When Data Warehouse Projects Fail

When Data Warehouse Projects Fail

Getting a data warehouse over the finish line is hard. Data warehouses are complex organisms, requiring intense collaboration and technical expertise across every level of the organization. When it all comes together, it’s a beautiful thing. However, many data warehouse initiatives never make it to user acceptance.

On my technical blog, I have cataloged some of the reasons I’ve found that data warehouses fail. Avoiding these pitfalls can reduce the possibility of a data warehouse project going off the tracks. But things can still go wrong even with the best planning and adherence to best practices.

When Data Warehouse Projects Fail

The odds are good that something will go wrong during every data warehouse implementation: the due date for a deliverable gets pushed out, a dimension table has to be refactored, the granularity of a fact table changes. If things slide to the point that the project is no longer moving forward, it is critical to respond properly to get the project moving positively again if possible.

Triage

First and foremost, focus on determining status and next steps. Is the project truly ended, or has it just stalled? That distinction will drive most of the rest of the decisions made. If there is a design or development impasse, the road forward will look very different if the project has been shelved due to budget cutbacks or other factors. Assess if there is working room to salvage the project. If yes, use that time to isolate and minimize the speed bumps that slowed down the project the first time.

When triaging, don’t be afraid to issue an “all-stop” directive while you reassess next steps. However, don’t let the project founder in that state for long. Figure out what went wrong, fix it, and move forward.

Take inventory

Regardless of whether or not the project is salvageable, take stock of the individual deliverables and the respective status of each. If the project has simply stalled but the plug has not been pulled, having a clearly identified status of the technical and nontechnical assets will make the process of restarting the project far easier. If the project is not salvageable, there is almost certainly some business value in the work that has already been completed. Properly classifying and archiving those assets can provide a jump start for related initiatives in the future.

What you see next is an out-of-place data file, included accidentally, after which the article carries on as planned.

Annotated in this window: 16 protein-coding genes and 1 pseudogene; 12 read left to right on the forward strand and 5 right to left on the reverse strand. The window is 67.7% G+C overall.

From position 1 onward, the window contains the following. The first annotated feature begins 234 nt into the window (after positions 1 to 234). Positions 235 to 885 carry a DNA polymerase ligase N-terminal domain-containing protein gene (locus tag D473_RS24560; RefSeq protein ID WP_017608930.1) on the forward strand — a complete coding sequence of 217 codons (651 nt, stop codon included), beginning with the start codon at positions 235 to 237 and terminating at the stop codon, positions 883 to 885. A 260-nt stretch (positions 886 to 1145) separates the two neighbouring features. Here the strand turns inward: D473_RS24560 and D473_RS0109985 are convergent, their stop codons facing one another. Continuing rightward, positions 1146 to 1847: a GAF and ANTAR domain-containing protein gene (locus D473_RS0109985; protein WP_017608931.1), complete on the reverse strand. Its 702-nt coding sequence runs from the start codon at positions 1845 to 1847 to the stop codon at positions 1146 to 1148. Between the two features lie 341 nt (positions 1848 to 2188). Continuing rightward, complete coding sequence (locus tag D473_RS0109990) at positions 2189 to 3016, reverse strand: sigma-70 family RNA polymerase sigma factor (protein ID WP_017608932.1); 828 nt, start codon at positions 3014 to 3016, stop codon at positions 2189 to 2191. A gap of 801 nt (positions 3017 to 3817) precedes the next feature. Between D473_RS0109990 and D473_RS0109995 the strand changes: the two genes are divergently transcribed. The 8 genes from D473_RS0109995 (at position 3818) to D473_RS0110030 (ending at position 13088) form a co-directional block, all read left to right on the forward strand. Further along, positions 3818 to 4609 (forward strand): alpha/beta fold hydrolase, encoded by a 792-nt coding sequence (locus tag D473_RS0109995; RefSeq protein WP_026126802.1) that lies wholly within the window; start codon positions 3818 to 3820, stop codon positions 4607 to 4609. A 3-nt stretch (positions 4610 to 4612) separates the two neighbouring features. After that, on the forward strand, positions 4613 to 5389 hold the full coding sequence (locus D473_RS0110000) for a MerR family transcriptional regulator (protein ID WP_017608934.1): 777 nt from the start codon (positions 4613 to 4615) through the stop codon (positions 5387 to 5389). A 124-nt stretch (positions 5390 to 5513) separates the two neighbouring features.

Communicate, communicate, communicate

Whether it’s a stalled project or one that has been stopped entirely, timely communication is essential to managing expectations. Clearly communicate the status of the project, what to expect next, and any timelines. Make sure that everyone involved – business analysts, executives, technical staff, and other stakeholders – is clear on the status and timeline. Don’t cast blame here; keep the updates fact-based and simple.

Renew the focus as a business project

For stalled data warehouse projects, it is important to refresh the focus of the project. Data warehouses should always be driven by business teams, not technical teams. Because of the technical complexities required of data warehouse projects, it is common to lose focus and steer data warehouse projects as technical initiatives. Although technical architecture is critical, the business stakeholders should be the ones driving the design and deliverables.

Scale back on deliverables

Of the reasons I’ve found that data warehouse projects fail, trying to do too much in one iteration is a common factor. Big-bang data warehouse projects don’t leave much flexibility for design changes or refactoring after user acceptance. If a stalled or failed data warehouse has many concurrent development initiatives, consider cutting back on the initial set of deliverables and deploying in phases. This can add overall time to the schedule, but you get a better product.

Bring in a hired gun

Insourcing your data warehouse project is often the right solution: you aren’t spending money on external help, you don’t lose that project-specific knowledge when the project is done, and your team gains the experience of building out the technical and nontechnical assets of the project. However, if a data warehouse project has stalled, bringing in the right partner to get back on track can help to save the project, and save time and money in the long run.